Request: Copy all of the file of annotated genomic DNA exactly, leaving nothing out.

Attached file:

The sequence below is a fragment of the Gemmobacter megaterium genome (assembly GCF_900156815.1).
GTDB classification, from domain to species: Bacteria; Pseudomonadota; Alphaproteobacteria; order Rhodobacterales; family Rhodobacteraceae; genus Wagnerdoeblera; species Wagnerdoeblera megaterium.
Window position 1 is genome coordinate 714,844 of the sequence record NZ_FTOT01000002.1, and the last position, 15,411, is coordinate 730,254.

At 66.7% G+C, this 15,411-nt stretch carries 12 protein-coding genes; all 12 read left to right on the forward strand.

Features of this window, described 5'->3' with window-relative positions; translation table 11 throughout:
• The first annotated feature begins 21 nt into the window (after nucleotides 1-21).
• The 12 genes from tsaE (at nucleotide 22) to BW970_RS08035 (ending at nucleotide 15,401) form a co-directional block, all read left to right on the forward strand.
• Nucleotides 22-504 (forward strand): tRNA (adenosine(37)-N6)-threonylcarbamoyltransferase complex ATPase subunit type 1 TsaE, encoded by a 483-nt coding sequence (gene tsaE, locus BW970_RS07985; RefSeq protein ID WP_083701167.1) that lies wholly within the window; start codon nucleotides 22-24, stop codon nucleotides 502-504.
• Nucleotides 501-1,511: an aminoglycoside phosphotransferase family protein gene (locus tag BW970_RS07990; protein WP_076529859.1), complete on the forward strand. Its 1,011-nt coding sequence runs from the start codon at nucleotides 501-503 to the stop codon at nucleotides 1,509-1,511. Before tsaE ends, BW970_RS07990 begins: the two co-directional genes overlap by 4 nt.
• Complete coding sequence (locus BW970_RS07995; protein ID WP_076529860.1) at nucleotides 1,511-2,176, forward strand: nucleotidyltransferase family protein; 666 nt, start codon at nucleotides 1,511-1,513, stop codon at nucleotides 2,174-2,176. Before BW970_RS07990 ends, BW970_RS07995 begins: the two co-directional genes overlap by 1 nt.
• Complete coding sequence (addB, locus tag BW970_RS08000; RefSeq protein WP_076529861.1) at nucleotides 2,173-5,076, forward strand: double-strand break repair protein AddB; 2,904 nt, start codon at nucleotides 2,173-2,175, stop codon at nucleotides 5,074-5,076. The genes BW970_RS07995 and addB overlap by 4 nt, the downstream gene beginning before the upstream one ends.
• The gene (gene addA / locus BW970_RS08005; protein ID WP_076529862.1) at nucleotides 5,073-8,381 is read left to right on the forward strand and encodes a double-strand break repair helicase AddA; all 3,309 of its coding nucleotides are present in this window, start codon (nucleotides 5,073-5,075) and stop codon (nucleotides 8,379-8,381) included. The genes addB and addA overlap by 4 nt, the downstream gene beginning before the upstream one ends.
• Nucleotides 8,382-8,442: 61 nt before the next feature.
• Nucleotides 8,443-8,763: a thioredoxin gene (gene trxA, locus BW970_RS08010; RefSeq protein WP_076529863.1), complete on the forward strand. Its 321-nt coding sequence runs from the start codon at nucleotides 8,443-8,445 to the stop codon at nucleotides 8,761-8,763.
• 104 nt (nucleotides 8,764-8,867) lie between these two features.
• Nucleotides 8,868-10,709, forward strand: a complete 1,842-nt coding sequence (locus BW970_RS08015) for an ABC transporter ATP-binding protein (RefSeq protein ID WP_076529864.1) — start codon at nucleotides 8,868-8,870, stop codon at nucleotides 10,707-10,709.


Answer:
The sequence below is a fragment of the Gemmobacter megaterium genome (assembly GCF_900156815.1).
GTDB classification, from domain to species: Bacteria; Pseudomonadota; Alphaproteobacteria; order Rhodobacterales; family Rhodobacteraceae; genus Wagnerdoeblera; species Wagnerdoeblera megaterium.
Window position 1 is genome coordinate 714,844 of the sequence record NZ_FTOT01000002.1, and the last position, 15,411, is coordinate 730,254.

At 66.7% G+C, this 15,411-nt stretch carries 12 protein-coding genes; all 12 read left to right on the forward strand.

Features of this window, described 5'->3' with window-relative positions; translation table 11 throughout:
• The first annotated feature begins 21 nt into the window (after nucleotides 1-21).
• The 12 genes from tsaE (at nucleotide 22) to BW970_RS08035 (ending at nucleotide 15,401) form a co-directional block, all read left to right on the forward strand.
• Nucleotides 22-504 (forward strand): tRNA (adenosine(37)-N6)-threonylcarbamoyltransferase complex ATPase subunit type 1 TsaE, encoded by a 483-nt coding sequence (gene tsaE, locus BW970_RS07985; RefSeq protein ID WP_083701167.1) that lies wholly within the window; start codon nucleotides 22-24, stop codon nucleotides 502-504.
• Nucleotides 501-1,511: an aminoglycoside phosphotransferase family protein gene (locus tag BW970_RS07990; protein WP_076529859.1), complete on the forward strand. Its 1,011-nt coding sequence runs from the start codon at nucleotides 501-503 to the stop codon at nucleotides 1,509-1,511. Before tsaE ends, BW970_RS07990 begins: the two co-directional genes overlap by 4 nt.
• Complete coding sequence (locus BW970_RS07995; protein ID WP_076529860.1) at nucleotides 1,511-2,176, forward strand: nucleotidyltransferase family protein; 666 nt, start codon at nucleotides 1,511-1,513, stop codon at nucleotides 2,174-2,176. Before BW970_RS07990 ends, BW970_RS07995 begins: the two co-directional genes overlap by 1 nt.
• Complete coding sequence (addB, locus tag BW970_RS08000; RefSeq protein WP_076529861.1) at nucleotides 2,173-5,076, forward strand: double-strand break repair protein AddB; 2,904 nt, start codon at nucleotides 2,173-2,175, stop codon at nucleotides 5,074-5,076. The genes BW970_RS07995 and addB overlap by 4 nt, the downstream gene beginning before the upstream one ends.
• The gene (gene addA / locus BW970_RS08005; protein ID WP_076529862.1) at nucleotides 5,073-8,381 is read left to right on the forward strand and encodes a double-strand break repair helicase AddA; all 3,309 of its coding nucleotides are present in this window, start codon (nucleotides 5,073-5,075) and stop codon (nucleotides 8,379-8,381) included. The genes addB and addA overlap by 4 nt, the downstream gene beginning before the upstream one ends.
• Nucleotides 8,382-8,442: 61 nt before the next feature.
• Nucleotides 8,443-8,763: a thioredoxin gene (gene trxA, locus BW970_RS08010; RefSeq protein WP_076529863.1), complete on the forward strand. Its 321-nt coding sequence runs from the start codon at nucleotides 8,443-8,445 to the stop codon at nucleotides 8,761-8,763.
• 104 nt (nucleotides 8,764-8,867) lie between these two features.
• Nucleotides 8,868-10,709, forward strand: a complete 1,842-nt coding sequence (locus BW970_RS08015) for an ABC transporter ATP-binding protein (RefSeq protein ID WP_076529864.1) — start codon at nucleotides 8,868-8,870, stop codon at nucleotides 10,707-10,709.